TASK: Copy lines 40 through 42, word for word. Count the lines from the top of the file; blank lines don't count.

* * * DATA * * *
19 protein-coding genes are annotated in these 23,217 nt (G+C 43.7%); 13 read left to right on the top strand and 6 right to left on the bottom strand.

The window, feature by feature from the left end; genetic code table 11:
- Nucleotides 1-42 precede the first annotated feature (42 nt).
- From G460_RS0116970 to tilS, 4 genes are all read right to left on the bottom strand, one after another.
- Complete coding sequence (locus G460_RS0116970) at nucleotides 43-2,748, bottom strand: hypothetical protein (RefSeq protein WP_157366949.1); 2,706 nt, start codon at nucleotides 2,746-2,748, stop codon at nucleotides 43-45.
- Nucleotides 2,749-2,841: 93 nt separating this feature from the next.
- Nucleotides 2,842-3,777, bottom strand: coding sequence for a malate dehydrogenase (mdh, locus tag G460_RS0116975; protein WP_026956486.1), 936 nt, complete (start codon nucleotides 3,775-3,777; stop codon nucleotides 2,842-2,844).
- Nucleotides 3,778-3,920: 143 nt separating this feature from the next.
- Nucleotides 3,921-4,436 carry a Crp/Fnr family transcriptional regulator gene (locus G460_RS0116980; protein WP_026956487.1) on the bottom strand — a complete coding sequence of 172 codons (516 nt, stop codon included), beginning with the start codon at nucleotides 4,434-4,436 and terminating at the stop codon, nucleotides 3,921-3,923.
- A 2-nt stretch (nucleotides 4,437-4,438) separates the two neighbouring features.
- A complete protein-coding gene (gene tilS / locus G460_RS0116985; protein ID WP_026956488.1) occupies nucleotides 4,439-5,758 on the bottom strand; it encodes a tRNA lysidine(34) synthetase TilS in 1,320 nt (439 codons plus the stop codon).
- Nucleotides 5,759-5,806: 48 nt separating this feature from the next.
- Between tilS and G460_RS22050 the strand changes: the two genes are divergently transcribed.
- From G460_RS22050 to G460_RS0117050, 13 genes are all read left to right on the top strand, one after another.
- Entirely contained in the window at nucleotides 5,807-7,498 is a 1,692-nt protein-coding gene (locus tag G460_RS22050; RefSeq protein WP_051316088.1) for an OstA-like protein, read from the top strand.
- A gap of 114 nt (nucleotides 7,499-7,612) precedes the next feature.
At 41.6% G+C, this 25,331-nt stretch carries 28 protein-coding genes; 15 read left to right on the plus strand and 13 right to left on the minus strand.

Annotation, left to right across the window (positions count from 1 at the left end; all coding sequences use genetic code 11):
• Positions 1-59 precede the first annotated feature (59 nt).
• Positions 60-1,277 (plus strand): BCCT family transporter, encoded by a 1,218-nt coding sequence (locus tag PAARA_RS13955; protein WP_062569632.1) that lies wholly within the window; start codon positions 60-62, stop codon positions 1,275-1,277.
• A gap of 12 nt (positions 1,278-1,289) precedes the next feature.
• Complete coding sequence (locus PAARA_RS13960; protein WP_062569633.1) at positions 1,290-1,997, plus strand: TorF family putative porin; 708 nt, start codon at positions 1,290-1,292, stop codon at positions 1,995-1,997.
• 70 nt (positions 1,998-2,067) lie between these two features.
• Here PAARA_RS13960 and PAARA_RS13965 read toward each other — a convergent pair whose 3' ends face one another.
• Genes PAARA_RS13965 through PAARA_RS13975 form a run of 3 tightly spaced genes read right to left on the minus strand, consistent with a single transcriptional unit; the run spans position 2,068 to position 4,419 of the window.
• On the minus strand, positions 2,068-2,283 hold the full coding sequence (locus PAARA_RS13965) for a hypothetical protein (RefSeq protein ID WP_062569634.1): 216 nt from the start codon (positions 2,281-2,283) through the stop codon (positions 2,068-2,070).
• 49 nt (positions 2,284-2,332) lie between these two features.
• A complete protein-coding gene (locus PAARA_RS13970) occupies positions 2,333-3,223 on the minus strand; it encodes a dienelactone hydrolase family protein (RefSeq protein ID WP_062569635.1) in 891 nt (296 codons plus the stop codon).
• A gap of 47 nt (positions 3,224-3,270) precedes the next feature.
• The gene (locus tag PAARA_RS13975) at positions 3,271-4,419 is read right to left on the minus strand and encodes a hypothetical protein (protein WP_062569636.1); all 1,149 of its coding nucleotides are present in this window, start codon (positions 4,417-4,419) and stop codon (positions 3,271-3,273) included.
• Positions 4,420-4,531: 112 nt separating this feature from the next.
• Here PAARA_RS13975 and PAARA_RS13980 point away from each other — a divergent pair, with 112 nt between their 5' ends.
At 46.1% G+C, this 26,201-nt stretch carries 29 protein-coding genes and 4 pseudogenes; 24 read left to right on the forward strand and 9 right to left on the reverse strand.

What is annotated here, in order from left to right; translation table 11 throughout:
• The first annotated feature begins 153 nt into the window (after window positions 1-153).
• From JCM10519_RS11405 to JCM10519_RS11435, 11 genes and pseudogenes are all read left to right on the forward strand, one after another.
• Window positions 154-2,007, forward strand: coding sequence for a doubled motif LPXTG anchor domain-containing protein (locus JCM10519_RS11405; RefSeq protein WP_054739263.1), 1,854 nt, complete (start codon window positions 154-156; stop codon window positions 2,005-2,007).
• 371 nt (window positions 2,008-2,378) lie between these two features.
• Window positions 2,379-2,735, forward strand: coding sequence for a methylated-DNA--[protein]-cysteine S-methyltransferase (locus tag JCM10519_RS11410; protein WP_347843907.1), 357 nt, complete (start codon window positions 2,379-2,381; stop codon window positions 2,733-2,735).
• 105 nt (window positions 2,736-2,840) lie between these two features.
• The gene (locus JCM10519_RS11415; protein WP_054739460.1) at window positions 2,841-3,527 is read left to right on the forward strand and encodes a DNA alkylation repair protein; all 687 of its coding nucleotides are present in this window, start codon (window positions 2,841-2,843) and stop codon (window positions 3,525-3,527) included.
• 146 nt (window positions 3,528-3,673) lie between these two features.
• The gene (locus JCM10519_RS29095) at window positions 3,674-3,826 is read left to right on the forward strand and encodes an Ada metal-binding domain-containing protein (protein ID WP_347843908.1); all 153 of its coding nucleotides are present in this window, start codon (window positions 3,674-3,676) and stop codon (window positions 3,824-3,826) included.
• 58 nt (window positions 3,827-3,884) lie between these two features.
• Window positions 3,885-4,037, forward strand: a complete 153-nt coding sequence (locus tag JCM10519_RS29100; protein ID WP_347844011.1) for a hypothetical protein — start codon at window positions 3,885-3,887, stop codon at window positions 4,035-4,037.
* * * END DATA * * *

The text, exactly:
• 105 nt (window positions 2,736-2,840) lie between these two features.
• The gene (locus JCM10519_RS11415; protein WP_054739460.1) at window positions 2,841-3,527 is read left to right on the forward strand and encodes a DNA alkylation repair protein; all 687 of its coding nucleotides are present in this window, start codon (window positions 2,841-2,843) and stop codon (window positions 3,525-3,527) included.
• 146 nt (window positions 3,528-3,673) lie between these two features.